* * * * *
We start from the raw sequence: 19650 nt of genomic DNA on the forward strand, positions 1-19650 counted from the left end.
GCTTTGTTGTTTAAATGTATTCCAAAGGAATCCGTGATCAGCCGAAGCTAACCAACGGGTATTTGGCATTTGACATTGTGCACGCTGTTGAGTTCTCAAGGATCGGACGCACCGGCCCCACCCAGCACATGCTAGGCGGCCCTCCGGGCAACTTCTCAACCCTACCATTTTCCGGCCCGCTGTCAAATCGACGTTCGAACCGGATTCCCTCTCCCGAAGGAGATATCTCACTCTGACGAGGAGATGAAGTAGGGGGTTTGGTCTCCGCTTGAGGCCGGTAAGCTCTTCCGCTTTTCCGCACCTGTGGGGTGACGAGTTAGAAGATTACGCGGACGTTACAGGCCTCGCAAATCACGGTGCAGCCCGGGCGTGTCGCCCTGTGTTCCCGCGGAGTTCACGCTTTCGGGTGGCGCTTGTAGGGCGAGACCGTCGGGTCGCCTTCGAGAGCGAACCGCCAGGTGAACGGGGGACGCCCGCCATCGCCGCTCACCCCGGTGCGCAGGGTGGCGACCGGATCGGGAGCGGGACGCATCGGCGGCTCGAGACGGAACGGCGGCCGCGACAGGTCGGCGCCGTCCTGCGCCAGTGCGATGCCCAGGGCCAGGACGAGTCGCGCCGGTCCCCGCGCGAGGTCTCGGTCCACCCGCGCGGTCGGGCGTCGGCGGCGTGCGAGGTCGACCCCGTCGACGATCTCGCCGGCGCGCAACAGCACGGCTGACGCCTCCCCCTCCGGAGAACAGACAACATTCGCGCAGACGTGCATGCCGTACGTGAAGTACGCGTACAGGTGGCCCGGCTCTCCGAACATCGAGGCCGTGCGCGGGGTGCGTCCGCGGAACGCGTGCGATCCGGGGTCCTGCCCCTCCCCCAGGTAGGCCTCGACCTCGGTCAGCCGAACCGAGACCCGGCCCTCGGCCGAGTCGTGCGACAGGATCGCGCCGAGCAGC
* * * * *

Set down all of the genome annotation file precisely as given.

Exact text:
We start from the raw sequence: 19650 nt of genomic DNA on the forward strand, positions 1-19650 counted from the left end.
GCTTTGTTGTTTAAATGTATTCCAAAGGAATCCGTGATCAGCCGAAGCTAACCAACGGGTATTTGGCATTTGACATTGTGCACGCTGTTGAGTTCTCAAGGATCGGACGCACCGGCCCCACCCAGCACATGCTAGGCGGCCCTCCGGGCAACTTCTCAACCCTACCATTTTCCGGCCCGCTGTCAAATCGACGTTCGAACCGGATTCCCTCTCCCGAAGGAGATATCTCACTCTGACGAGGAGATGAAGTAGGGGGTTTGGTCTCCGCTTGAGGCCGGTAAGCTCTTCCGCTTTTCCGCACCTGTGGGGTGACGAGTTAGAAGATTACGCGGACGTTACAGGCCTCGCAAATCACGGTGCAGCCCGGGCGTGTCGCCCTGTGTTCCCGCGGAGTTCACGCTTTCGGGTGGCGCTTGTAGGGCGAGACCGTCGGGTCGCCTTCGAGAGCGAACCGCCAGGTGAACGGGGGACGCCCGCCATCGCCGCTCACCCCGGTGCGCAGGGTGGCGACCGGATCGGGAGCGGGACGCATCGGCGGCTCGAGACGGAACGGCGGCCGCGACAGGTCGGCGCCGTCCTGCGCCAGTGCGATGCCCAGGGCCAGGACGAGTCGCGCCGGTCCCCGCGCGAGGTCTCGGTCCACCCGCGCGGTCGGGCGTCGGCGGCGTGCGAGGTCGACCCCGTCGACGATCTCGCCGGCGCGCAACAGCACGGCTGACGCCTCCCCCTCCGGAGAACAGACAACATTCGCGCAGACGTGCATGCCGTACGTGAAGTACGCGTACAGGTGGCCCGGCTCTCCGAACATCGAGGCCGTGCGCGGGGTGCGTCCGCGGAACGCGTGCGATCCGGGGTCCTGCCCCTCCCCCAGGTAGGCCTCGACCTCGGTCAGCCGAACCGAGACCCGGCCCTCGGCCGAGTCGTGCGACAGGATCGCGCCGAGCAGC